But the stiff potential penalties could leave the Government open to criticism that it has employed a far harsher standard for a foreign bank than has been applied in cases involving American brokerage firms.

For example, prosecutors elected to bring no criminal charges against Salomon Brothers Inc. for having illegally obtained millions of dollars through fraudulent bids in the Treasury markets in 1991. No charges have yet been brought in a case involving a trader at Kidder, Peabody & Company, who was accused by the firm of engaging in a series of bogus trades strikingly similar to those at Daiwa.

And last year, Ms. White, the Federal prosecutor, chose not to indict Prudential Securities for taking more than $1 billion from 100,000 investors through the fraudulent sale of risky limited partnerships. Indeed, while the Government said in court filings that Prudential executives knowingly committed the fraud, no individual has ever been charged with a crime.

Some prosecutors yesterday drew parallels with previous Federal regulatory action against the Bank of Credit and Commerce International. B.C.C.I. was the rogue bank based in Luxembourg and with headquarters in London that was closed by regulators around the world in July 1991 after it had become extensively involved in money laundering, falsifying accounts and many other infractions.

But B.C.C.I., unlike Daiwa Bank, was never formally admitted into the United States, or allowed to operate branches in this country. It did, though, secretly and illegally buy banks and other financial institutions in the United States.

Just what regulators in the United States knew about Daiwa's New York branch, and when they knew it, is still a murky issue. According to several former Federal Reserve officials, there was considerable concern about Daiwa's sloppy controls and trading practices as long ago as 1993. But it seems Fed regulators took Daiwa's assurances that the bank would redress the shortcomings they had identified.

Congress is now preparing to hold hearings on Daiwa, the trading debacle at its New York office and regulatory oversight of the bank. Senator Alfonse M. D'Amato, the New York Republican who heads the Senate Banking Committee, said in an interview yesterday that the actions against Daiwa were "an appropriate response to illegal activities."

Senator D'Amato said that his committee's hearing would look into what procedures might minimize the chance of a recurrence of the Daiwa scandal. He said his purpose was "not to admonish the regulators, but to ascertain from them what they are doing" and "to ask them to explain what did happen."

Iguchi's Letters

Prosecutors have accused Daiwa Bank and several top executives of conspiring for months to cover up $1.1 billion in losses incurred by a trader, Toshihide Iguchi, through unauthorized bond trading. In addition to the confession letter from Mr. Iguchi that set off the whole chain of events, prosecutors say Mr. Iguchi wrote at least four more that figure in the cover-up.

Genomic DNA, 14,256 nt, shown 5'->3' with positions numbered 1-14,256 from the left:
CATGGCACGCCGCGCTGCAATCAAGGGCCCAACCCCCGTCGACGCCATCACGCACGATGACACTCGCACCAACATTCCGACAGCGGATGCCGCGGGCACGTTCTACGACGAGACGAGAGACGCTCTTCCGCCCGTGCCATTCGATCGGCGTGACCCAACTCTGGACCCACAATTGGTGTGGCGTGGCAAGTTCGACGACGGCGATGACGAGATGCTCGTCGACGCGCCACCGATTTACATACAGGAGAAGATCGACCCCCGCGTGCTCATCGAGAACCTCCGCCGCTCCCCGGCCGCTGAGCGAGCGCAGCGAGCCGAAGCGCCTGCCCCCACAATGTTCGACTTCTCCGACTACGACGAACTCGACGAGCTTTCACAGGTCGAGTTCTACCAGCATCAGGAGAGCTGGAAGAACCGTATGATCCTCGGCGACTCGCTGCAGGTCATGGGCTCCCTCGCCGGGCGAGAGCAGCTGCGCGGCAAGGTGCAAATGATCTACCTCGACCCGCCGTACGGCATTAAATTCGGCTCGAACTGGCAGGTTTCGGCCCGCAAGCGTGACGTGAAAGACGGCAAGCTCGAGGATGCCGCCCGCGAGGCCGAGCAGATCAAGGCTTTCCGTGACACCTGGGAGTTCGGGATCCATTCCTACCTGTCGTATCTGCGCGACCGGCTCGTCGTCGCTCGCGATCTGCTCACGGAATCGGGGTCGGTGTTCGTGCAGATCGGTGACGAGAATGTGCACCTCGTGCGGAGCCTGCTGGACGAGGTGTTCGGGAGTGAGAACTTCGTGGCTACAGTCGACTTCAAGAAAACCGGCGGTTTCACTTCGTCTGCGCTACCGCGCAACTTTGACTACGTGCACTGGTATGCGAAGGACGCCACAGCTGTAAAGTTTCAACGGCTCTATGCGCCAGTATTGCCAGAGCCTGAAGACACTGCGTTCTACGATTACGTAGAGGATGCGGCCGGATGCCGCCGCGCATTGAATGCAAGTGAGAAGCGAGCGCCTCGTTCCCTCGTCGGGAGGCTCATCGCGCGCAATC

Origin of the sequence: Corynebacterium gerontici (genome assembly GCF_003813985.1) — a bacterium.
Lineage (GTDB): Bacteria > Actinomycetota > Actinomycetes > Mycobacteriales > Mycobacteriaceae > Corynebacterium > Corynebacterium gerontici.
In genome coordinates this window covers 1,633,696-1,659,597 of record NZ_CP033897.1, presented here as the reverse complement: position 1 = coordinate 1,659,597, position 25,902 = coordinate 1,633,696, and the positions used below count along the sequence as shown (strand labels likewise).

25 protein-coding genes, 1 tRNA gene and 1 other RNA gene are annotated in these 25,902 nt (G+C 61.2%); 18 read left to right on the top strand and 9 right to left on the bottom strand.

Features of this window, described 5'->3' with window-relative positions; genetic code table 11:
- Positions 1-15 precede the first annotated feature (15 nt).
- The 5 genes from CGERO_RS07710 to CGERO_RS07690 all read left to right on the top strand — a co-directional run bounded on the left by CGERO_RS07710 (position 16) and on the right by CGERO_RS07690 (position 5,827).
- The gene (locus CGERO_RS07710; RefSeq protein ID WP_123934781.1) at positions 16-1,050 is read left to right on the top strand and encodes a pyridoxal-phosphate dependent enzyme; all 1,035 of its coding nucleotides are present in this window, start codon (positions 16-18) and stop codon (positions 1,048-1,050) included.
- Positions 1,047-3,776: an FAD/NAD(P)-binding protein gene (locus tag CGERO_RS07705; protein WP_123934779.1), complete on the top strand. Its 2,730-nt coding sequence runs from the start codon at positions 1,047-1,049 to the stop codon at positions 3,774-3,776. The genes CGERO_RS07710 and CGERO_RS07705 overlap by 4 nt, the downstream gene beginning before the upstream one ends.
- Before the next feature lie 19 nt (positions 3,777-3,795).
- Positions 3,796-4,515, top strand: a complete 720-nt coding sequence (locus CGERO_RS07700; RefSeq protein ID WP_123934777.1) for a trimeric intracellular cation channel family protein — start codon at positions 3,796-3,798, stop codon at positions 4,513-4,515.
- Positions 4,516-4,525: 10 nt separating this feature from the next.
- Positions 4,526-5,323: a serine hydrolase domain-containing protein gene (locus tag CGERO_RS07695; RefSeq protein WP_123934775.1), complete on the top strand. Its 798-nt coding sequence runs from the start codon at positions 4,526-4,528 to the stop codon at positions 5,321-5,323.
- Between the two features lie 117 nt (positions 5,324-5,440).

1. The Original Confession -- July 21

Addressed to Daiwa's then-president, Akira Fujita; Mr. Iguchi characterized it as his "honest confession" and said he had "caused approximately a $1.1 billion loss from trading in United Staes Treasury bonds at the New York Branch." He suggested that the bank should "keep the secret until the bank and possibly the Japanese authorities can take appropriate measures," and he added that "it is clear from a legal standpoint this will make the continuation of the U.S. operation difficult."

2. No One Will Catch On -- July 24

Along with another copy of the confession letter, Daiwa received a second letter from Mr. Iguchi in which he said, "I can clearly say on the basis of the experience I gained from the Fed inspection the year before last, that there is a zero possibility that this case would be found out in the United States if we bought back (the Unites States Treasury obligations). . . "

3. Ways to Hide the Losses -- July 25

Addressed to the deputy president of Daiwa Bank Limited; the indictment says that in this third letter Mr. Iguchi "outlined his suggestions for ways in which the defendant Daiwa could continue to conceal the $1.1 billion loss."

4. More Details on the Trading -- July 28-29

According to the indictment, three senior executives met with Mr. Iguchi in late July. Masahiro Tsuda, Daiwa's managing director in New York, said at the meeting that the losses would not be announced until late November, after Daiwa was due to announce financial results, and that keeping the losses secret in the meantime was imperative, the indictment says. The next day, the indictment says, Mr. Iguchi gave the three executives a fourth letter explaining his trades, losses and unauthorized sales of bonds to cover his losses in greater detail; Mr. Tsuda then asked Mr. Iguchi "to destroy the computer disk on which he had prepared the confession letter."

5. A New Undated Confession -- Aug. 4

The indictment says another of the three executives directed Mr. Iguchi to "prepare another version of the confession letter, which was to be undated," and told Mr. Iguchi "to discuss only his unauthorized trading losses and the losses that resulted from that trading" and omit mention of "other matters" addressed in the first confession letter in July.

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Case Details:

Case Code : FINC033
Case Length : 8 Pages
Period : 1996-2006
Pub. Date : 2004
Teaching Note :Not Available
Organization : Daiwa Bank
Industry : Banking
Countries : Japan / US

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This case study was compiled from published sources, and is intended to be used as a basis for class discussion. It is not intended to illustrate either effective or ineffective handling of a management situation. Nor is it a primary information source.